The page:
Cartoonist and multimedia artist Liz Reed is co-creator with her husband Jimmy of Cuddles and Rage—it’s a world inhabited by food with quirky personalities. Liz calls it “disturbingly cute,” which seems about right. In one-panel cartoons, dioramas, and animated short videos, Liz and Jimmy Reed create work that is cute—but it always has a twist. Take Dr. Taquito—a serial killer of food, who gives cooking lessons—ruthlessly shredding lettuce and chopping tomatoes as the poor vegetable victims try to get away. It’s an unashamedly playful and dark imaginative work. In today’s podcast, Liz takes through the creation and evolution of the singular world of Cuddles and Rage.

Watch video: Cooking with Dr. Taquito: 3 Ingredient Pancakes.

Headshot of a woman.
Photo by Jerris Madison

Vocalist and 2018 NEA Jazz Master

Making music without boundaries.

Headshots of a man.
Photo by Maria Ventura

Producing Artistic Director and Founder of Native Voices

For almost 25 years, Native Voices at the Autry has been providing opportunities and support to Native American playwrights…and by extension Native actors, designers, musicians and other theater artists. It is the country’s only Equity theatre company dedicated exclusively to producing new works by Native American, Alaska Native, and First Nations playwrights. Deeply committed to developing as well as producing new work, Native Voices also provides a venue for new plays with festivals and public staged readings as well as retreats and workshops for emerging and established Native playwrights. Randy Reinholz is a founder of Native Voices and has been its producing artistic director since its inception. In this podcast, Randy talks about the unique and changing points of view Native artists bring to the table, the issues facing Indian Country, and the place theater has in telling Native stories.

Detail from Jacob Larence painting of a soldier
Jacob Lawrence (1917‑2000).   War Series: Victory, 1947. Tempera on composition board, 20 1/4 x 16 3/16in. (51.4 x 41.1 cm). Whitney Museum of American Art, New York; gift of Mr. and Mrs. Roy R. Neuberger  51.19 © 2014 The Jacob and Gwendolyn Lawrence Foundation, Seattle / Artists Rights Society (ARS), N.Y.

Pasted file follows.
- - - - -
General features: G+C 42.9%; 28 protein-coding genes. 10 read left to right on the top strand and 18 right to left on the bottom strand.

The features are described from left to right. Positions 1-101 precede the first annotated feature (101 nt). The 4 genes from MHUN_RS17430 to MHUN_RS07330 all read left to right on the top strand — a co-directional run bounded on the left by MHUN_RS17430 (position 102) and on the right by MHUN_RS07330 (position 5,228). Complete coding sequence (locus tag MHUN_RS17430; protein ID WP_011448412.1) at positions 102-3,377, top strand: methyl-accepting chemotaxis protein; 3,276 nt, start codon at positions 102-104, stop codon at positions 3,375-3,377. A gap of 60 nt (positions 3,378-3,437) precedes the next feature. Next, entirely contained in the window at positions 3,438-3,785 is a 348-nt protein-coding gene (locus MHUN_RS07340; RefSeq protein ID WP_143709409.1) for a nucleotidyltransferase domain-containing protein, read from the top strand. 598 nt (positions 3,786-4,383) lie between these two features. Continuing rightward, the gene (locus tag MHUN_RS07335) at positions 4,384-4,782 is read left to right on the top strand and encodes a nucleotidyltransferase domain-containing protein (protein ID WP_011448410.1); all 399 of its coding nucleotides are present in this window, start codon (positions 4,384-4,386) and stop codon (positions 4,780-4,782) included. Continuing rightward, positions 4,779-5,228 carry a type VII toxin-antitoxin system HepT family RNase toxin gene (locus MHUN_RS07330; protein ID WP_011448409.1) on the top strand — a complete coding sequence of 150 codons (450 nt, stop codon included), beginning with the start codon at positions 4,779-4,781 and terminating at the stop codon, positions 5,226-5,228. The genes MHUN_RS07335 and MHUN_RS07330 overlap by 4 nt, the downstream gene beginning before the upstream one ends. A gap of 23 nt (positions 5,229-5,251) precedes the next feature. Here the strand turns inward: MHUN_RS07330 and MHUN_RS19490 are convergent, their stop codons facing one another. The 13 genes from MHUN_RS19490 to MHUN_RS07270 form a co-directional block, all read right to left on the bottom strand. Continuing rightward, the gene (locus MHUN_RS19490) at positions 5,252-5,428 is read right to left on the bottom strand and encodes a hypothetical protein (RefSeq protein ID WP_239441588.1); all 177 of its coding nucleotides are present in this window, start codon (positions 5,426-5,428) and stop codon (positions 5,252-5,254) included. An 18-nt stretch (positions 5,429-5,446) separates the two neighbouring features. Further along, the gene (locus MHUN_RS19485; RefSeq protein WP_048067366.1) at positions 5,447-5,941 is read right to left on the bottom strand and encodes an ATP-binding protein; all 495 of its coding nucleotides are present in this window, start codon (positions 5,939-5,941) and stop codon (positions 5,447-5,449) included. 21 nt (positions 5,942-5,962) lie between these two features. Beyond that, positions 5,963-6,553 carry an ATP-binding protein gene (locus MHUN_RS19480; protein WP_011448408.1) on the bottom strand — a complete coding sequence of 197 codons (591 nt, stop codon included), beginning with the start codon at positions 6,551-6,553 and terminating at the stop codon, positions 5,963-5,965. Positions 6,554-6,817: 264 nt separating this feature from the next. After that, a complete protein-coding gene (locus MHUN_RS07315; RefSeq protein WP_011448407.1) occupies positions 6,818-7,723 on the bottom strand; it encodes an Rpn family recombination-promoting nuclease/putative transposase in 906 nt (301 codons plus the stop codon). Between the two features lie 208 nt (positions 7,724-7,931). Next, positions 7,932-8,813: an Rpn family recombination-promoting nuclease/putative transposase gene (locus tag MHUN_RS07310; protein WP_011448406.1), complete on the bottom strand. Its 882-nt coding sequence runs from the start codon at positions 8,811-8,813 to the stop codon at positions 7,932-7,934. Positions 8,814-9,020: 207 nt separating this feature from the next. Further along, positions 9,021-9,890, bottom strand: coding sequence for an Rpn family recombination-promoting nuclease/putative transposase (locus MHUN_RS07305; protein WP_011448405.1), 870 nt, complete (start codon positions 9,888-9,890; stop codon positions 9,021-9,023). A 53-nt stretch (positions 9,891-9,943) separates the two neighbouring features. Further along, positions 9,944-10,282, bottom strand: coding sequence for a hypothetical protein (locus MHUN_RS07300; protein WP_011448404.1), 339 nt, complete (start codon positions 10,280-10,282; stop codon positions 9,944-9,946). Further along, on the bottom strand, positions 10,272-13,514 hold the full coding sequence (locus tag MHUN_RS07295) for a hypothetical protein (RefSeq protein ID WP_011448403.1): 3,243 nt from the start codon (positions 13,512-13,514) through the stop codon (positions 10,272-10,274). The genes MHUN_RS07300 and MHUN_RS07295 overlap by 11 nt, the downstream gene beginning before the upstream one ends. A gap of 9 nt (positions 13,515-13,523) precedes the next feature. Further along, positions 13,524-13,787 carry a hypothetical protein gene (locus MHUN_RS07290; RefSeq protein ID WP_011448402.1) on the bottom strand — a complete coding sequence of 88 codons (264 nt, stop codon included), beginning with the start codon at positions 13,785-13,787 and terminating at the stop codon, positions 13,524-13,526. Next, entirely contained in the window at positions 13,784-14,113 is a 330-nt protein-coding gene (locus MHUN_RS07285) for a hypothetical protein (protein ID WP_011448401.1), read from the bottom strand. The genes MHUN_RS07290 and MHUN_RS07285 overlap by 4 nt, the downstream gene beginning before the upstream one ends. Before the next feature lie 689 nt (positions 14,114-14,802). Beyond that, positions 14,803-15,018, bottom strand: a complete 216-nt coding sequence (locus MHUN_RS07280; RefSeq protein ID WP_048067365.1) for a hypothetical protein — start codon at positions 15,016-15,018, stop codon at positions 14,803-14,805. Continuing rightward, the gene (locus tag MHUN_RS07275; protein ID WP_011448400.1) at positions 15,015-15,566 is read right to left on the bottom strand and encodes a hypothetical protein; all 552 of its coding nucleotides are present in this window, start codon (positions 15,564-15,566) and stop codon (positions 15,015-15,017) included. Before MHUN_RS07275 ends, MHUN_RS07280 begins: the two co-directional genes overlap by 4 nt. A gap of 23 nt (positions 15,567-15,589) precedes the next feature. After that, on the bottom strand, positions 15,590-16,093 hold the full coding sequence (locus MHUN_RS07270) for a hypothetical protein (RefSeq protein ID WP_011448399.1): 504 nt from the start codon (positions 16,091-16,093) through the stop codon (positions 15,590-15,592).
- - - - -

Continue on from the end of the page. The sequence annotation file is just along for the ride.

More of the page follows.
This Memorial Day Weekend, conversations about Blue Star Museums and the healing power of art, Jacob Lawrences's War Series, and a poem by veteran Lynn Hill.

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Photo by Nazia Abbas

Poet and essayist Seema Reza investigates loss and love with ruthless honesty and lyrical power in her book, When the World Breaks Open. In this week’s podcast, Reza discusses writing her life and her determination to reveal herself on the page through poems, essays, fragments and observations, recipes—whatever it took to tell her story precisely and thoroughly. The result is at times heartbreaking but not grim. She owns her sorrow, but she’s also fierce and joyful in her determination to be known for herself.

Joe Riley headshot

Charleston Mayor and 2009 National Medal of Arts recipient

After 40 years, Mayor Riley steps down, leaving a legacy that demands art and beauty in the everyday.

Josh Ritter

Photo courtesy of Tough Love

Singer/Songwriter and Author

Indie singer Josh Ritter talks about writing, composing, and performing. [27:58]